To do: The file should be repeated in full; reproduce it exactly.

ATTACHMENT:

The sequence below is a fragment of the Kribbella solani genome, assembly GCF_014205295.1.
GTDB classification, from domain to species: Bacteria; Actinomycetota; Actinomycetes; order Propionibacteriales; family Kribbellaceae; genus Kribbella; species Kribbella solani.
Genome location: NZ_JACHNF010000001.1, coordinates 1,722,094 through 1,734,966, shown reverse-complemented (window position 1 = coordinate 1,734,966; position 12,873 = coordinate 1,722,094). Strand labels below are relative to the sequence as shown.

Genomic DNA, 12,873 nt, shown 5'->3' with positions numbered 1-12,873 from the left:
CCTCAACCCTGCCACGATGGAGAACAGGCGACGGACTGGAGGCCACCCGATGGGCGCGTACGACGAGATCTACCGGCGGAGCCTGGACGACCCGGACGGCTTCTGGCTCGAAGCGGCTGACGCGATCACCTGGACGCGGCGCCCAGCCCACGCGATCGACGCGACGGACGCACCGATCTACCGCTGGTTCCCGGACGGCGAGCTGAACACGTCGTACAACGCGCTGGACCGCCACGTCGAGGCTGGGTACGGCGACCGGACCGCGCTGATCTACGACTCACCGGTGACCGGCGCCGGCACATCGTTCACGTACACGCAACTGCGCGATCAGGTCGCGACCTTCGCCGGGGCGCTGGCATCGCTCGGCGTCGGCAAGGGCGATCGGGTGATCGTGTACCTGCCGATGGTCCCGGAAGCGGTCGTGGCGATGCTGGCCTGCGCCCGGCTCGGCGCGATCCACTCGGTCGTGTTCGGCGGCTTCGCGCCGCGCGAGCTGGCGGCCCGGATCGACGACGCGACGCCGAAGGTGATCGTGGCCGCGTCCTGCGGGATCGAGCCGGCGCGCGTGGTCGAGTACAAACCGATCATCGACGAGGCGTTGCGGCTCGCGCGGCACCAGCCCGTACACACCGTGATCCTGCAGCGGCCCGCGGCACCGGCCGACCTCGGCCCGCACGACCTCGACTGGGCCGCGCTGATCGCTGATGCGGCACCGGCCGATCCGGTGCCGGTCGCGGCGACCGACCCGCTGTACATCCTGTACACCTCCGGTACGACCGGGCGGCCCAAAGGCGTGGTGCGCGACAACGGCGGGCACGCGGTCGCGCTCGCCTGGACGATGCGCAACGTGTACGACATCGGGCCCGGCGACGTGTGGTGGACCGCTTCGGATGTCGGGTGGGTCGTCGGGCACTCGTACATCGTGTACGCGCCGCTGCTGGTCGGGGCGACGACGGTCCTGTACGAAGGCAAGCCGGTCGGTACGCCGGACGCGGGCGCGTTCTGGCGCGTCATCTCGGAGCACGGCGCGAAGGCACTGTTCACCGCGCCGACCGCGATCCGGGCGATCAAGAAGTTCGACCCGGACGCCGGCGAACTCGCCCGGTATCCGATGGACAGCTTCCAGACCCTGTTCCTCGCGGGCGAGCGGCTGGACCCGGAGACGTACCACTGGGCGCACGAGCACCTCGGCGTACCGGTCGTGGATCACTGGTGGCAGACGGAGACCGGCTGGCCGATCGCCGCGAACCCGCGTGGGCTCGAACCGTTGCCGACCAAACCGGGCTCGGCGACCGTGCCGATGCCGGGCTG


The sequence below is a fragment of the Kribbella solani genome, assembly GCF_014205295.1.
GTDB classification, from domain to species: Bacteria; Actinomycetota; Actinomycetes; order Propionibacteriales; family Kribbellaceae; genus Kribbella; species Kribbella solani.
Genome location: NZ_JACHNF010000001.1, coordinates 1,722,094 through 1,734,966, shown reverse-complemented (window position 1 = coordinate 1,734,966; position 12,873 = coordinate 1,722,094). Strand labels below are relative to the sequence as shown.

Genomic DNA, 12,873 nt, shown 5'->3' with positions numbered 1-12,873 from the left:
CCTCAACCCTGCCACGATGGAGAACAGGCGACGGACTGGAGGCCACCCGATGGGCGCGTACGACGAGATCTACCGGCGGAGCCTGGACGACCCGGACGGCTTCTGGCTCGAAGCGGCTGACGCGATCACCTGGACGCGGCGCCCAGCCCACGCGATCGACGCGACGGACGCACCGATCTACCGCTGGTTCCCGGACGGCGAGCTGAACACGTCGTACAACGCGCTGGACCGCCACGTCGAGGCTGGGTACGGCGACCGGACCGCGCTGATCTACGACTCACCGGTGACCGGCGCCGGCACATCGTTCACGTACACGCAACTGCGCGATCAGGTCGCGACCTTCGCCGGGGCGCTGGCATCGCTCGGCGTCGGCAAGGGCGATCGGGTGATCGTGTACCTGCCGATGGTCCCGGAAGCGGTCGTGGCGATGCTGGCCTGCGCCCGGCTCGGCGCGATCCACTCGGTCGTGTTCGGCGGCTTCGCGCCGCGCGAGCTGGCGGCCCGGATCGACGACGCGACGCCGAAGGTGATCGTGGCCGCGTCCTGCGGGATCGAGCCGGCGCGCGTGGTCGAGTACAAACCGATCATCGACGAGGCGTTGCGGCTCGCGCGGCACCAGCCCGTACACACCGTGATCCTGCAGCGGCCCGCGGCACCGGCCGACCTCGGCCCGCACGACCTCGACTGGGCCGCGCTGATCGCTGATGCGGCACCGGCCGATCCGGTGCCGGTCGCGGCGACCGACCCGCTGTACATCCTGTACACCTCCGGTACGACCGGGCGGCCCAAAGGCGTGGTGCGCGACAACGGCGGGCACGCGGTCGCGCTCGCCTGGACGATGCGCAACGTGTACGACATCGGGCCCGGCGACGTGTGGTGGACCGCTTCGGATGTCGGGTGGGTCGTCGGGCACTCGTACATCGTGTACGCGCCGCTGCTGGTCGGGGCGACGACGGTCCTGTACGAAGGCAAGCCGGTCGGTACGCCGGACGCGGGCGCGTTCTGGCGCGTCATCTCGGAGCACGGCGCGAAGGCACTGTTCACCGCGCCGACCGCGATCCGGGCGATCAAGAAGTTCGACCCGGACGCCGGCGAACTCGCCCGGTATCCGATGGACAGCTTCCAGACCCTGTTCCTCGCGGGCGAGCGGCTGGACCCGGAGACGTACCACTGGGCGCACGAGCACCTCGGCGTACCGGTCGTGGATCACTGGTGGCAGACGGAGACCGGCTGGCCGATCGCCGCGAACCCGCGTGGGCTCGAACCGTTGCCGACCAAACCGGGCTCGGCGACCGTGCCGATGCCGGGCTG